Anonymous Boston College 'poster dump' challenges campus free speech policies
A group of anonymous Boston College students papered the campus with posters October 13 to protest speech policies which they believe limit free expression.
The posters say “This poster is still illegal. Support Free Speech @ BC.”
The “poster dump” was organized in response to a failed attempt by undergraduate student government to convince the university to update its speech policies.
BC’s current speech policy states that clubs must be registered to post materials on campus. Some clubs, such as Climate Justice at Boston College, are not currently registered organizations and cannot utilize official channels to hang fliers or reserve campus spaces.
Undergraduate student president Thomas Napoli and vice president Olivia Hussey led the effort to change the policy. The student government’s proposal called for liberalizing the college’s control over the posting of fliers. Napoli said he believes that the religiously affiliated university wants to limit expressions of speech which contradict the university’s values.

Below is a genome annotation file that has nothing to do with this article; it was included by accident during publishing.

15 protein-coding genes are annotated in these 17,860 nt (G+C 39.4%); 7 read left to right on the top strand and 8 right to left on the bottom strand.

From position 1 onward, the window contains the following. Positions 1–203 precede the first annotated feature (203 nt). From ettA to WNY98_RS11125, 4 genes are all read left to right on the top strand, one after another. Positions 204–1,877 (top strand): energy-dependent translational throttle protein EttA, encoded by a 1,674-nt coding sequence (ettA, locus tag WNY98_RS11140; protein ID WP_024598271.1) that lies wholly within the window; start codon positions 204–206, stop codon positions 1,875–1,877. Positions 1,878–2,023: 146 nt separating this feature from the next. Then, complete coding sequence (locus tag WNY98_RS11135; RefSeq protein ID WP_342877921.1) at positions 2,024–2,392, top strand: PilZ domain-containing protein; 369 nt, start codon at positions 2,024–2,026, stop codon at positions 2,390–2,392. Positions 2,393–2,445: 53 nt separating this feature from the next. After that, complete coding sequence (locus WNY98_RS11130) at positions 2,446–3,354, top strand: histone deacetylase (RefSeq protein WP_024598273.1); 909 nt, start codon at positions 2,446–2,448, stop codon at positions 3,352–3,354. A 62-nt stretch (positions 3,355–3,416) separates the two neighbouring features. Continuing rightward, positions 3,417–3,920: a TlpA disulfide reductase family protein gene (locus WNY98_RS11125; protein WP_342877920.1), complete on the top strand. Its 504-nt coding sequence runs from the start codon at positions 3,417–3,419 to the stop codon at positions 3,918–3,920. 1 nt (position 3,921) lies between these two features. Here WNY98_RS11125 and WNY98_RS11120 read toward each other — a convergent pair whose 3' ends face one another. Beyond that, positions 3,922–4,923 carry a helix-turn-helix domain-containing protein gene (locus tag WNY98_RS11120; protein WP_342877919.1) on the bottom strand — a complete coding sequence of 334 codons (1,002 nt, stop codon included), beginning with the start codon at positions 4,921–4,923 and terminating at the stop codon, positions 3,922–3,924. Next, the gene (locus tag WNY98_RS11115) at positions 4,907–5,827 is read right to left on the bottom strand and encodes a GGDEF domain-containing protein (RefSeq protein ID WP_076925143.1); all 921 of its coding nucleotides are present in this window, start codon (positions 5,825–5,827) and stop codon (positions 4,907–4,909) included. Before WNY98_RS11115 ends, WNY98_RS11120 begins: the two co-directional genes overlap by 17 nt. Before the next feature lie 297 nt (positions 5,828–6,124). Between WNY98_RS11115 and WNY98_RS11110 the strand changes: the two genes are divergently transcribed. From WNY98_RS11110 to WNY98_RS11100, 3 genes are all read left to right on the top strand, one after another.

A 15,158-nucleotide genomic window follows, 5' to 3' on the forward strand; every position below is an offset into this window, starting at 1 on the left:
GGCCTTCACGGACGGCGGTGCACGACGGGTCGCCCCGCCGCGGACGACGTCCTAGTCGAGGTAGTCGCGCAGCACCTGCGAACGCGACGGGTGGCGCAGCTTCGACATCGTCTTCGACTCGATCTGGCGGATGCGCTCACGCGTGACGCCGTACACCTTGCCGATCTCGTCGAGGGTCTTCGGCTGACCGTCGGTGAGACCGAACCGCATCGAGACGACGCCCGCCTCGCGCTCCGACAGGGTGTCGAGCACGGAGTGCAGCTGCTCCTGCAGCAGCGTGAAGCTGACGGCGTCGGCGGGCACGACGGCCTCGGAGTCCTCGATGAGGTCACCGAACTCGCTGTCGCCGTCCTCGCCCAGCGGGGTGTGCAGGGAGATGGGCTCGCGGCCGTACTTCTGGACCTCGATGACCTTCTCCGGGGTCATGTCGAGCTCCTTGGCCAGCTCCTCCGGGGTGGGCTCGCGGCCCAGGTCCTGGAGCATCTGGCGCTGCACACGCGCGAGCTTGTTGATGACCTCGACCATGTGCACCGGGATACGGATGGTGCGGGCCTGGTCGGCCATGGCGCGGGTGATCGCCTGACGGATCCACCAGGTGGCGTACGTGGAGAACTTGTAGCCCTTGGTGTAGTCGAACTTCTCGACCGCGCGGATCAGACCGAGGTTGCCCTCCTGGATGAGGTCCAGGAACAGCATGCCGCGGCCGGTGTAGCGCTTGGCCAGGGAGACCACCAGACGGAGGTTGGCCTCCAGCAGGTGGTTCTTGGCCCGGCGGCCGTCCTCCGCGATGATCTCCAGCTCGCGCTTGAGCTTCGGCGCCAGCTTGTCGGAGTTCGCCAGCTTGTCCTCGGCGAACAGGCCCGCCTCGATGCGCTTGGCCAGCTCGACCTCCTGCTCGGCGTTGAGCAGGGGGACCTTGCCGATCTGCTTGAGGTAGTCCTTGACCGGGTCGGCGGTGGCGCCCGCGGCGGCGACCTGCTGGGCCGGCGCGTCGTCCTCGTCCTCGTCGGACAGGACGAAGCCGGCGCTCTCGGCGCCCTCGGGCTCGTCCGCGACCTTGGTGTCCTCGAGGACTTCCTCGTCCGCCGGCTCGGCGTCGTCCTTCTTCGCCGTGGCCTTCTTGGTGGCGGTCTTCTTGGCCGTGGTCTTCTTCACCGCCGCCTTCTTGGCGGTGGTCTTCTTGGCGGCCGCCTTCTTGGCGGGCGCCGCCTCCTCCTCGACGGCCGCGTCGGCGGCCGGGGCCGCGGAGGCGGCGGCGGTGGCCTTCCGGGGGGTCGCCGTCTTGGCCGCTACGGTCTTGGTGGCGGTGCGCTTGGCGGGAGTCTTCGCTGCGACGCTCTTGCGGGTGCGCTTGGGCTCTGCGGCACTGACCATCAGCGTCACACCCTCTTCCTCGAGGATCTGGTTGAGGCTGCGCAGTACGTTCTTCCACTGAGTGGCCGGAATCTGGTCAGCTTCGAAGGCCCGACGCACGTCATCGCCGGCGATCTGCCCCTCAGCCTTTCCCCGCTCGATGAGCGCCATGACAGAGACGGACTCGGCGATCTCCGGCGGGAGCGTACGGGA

Napoli told student newspaper The Heights that student government leadership “realize[s] that this is a complex subject at a Jesuit, Catholic University” but that they are “more committed than ever in allowing students to practice free speech and expression on campus.” Another student said that the university was “cracking down on free speech that is counter to their values.”
Dean of Students Thomas Mogan insists that the rule is a practical rather than ideological matter on the almost 15,000 student campus. Mogan told The Heights that facilities management already expends many resources to “take down posters that were in some cases a nuisance and in some cases a safety hazard.”
Boston College has over 250 registered clubs covering a diverse range of opinions including social justice groups, an LGBT group, and over 25 religious organizations.
The group hanging the posters plans to continue. One anonymous student posting the flyers warned the university, “Expect to see a lot more of them.”
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